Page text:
Natalie Ahmat: The federal government is set to trial its Healthy Welfare Card in the East Kimberley region of Western Australia.
It's being called a 'full-frontal' assault on drug and alcohol abuse in the region.
Political reporter Myles Morgan explains.
Myles Morgan: Kununurra and Wyndham will join Ceduna in South Australia as trial sites for the Healthy Welfare Card.
Assistant Minister to the Prime Minister Alan Tudge unveiled the design of the card last month.
It doesn't matter if you're black or white - if you're of working age and on income support in Kununurra - you will soon be put onto the card.
"It simply won't work at the bottleshops, it won't work at the gambling houses and you won't be able to get cash from it"
Myles Morgan: Eighty percent of welfare payments will be put on the card; the other 20 per cent can still be used as cash.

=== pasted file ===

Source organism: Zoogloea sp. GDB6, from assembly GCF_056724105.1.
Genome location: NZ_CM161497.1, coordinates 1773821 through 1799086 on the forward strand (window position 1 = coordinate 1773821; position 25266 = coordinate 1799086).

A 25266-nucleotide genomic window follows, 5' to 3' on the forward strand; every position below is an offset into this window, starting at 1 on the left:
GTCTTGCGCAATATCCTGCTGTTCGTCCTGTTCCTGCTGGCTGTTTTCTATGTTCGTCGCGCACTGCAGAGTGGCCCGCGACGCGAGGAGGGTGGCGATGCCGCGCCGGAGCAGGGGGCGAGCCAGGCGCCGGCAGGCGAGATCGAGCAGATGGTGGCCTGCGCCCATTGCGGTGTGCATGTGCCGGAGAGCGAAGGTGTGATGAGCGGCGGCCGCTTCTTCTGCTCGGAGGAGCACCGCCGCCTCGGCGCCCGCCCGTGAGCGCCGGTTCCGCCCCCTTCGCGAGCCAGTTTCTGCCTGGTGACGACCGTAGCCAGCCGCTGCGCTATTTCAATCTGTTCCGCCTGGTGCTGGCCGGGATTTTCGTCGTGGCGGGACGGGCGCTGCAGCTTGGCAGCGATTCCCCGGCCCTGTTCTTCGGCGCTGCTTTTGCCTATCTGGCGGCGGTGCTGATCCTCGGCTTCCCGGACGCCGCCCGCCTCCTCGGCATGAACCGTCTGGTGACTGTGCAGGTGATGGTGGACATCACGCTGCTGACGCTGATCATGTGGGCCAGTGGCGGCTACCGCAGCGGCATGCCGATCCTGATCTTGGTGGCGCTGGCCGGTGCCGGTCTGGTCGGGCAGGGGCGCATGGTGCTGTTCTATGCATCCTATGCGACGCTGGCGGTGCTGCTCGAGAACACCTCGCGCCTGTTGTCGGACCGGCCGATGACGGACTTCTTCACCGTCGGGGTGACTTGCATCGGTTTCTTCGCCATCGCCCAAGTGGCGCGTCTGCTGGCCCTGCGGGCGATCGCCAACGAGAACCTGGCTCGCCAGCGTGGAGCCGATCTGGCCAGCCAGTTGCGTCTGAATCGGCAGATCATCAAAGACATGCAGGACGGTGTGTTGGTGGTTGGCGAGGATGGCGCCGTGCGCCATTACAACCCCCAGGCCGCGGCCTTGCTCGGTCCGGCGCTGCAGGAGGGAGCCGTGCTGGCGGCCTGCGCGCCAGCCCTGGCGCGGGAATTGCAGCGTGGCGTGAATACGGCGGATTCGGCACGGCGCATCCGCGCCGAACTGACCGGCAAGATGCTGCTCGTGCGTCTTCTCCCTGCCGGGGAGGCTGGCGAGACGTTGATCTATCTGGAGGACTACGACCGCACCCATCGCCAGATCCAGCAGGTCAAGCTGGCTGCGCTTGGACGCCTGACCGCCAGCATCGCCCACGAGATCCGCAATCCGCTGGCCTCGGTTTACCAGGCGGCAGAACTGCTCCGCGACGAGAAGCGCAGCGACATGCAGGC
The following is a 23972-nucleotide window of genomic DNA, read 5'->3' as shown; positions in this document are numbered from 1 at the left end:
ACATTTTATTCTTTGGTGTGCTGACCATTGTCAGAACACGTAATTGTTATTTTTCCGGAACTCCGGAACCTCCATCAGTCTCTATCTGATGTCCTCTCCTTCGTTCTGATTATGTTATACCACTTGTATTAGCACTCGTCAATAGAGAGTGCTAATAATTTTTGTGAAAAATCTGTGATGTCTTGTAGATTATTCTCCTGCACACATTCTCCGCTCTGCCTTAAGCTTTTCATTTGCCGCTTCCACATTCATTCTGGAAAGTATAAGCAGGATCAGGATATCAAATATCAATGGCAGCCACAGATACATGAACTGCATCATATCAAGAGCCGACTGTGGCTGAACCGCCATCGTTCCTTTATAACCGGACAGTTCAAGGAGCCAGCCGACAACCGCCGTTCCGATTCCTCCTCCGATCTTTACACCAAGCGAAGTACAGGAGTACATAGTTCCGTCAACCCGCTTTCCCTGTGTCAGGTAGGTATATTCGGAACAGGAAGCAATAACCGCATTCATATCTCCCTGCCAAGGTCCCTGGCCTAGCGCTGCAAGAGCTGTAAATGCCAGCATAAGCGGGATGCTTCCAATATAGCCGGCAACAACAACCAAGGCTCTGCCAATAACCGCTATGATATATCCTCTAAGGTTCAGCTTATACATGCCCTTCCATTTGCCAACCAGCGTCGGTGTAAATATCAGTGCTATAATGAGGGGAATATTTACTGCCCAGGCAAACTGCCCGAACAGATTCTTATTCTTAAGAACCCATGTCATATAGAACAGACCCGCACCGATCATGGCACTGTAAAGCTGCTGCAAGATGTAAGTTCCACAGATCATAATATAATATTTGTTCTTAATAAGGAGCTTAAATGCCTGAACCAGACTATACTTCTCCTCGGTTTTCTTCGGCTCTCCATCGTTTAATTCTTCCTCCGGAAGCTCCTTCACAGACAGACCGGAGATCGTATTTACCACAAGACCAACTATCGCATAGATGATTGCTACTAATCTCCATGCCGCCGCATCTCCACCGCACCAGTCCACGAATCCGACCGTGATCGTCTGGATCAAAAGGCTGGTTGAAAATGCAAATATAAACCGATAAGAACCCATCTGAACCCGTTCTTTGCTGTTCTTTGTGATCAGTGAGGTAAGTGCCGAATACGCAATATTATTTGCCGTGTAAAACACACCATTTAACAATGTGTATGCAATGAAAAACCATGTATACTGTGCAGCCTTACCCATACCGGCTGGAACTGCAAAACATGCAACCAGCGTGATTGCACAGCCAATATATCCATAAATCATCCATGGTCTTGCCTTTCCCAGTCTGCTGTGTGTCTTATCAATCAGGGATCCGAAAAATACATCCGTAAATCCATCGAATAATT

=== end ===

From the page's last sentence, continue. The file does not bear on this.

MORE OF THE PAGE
Local elder Ian Trust told the ABC's Lateline earlier this year that something dramatic needed to happen in Kununurra.
Ian Trust, Wunan Foundation chairperson: I sort of come to the conclusion that unless we come in with some sort of an interventionist reform agenda, especially around welfare, nothing's gonna change.
Myles Morgan: But the idea is for Aboriginal people to benefit too.
Ian Trust: The flipside of all this of course in terms of the reform agenda, the welfare reform agenda is also having incentives, such as more housing, better quality education, jobs or traineeships and so on, that people can be attracted to once they're starting to change their lives around.
Myles Morgan: The government says it will also invest an extra one million dollars in the East Kimberley on things like rehab and youth services.
Most importantly, the government says it is considering giving the power to a local leadership group to change the 80-20 balance on the card if someone is meeting certain requirements.
The government is continuing to negotiate with a reluctant Halls Creek community to trial the card there as well.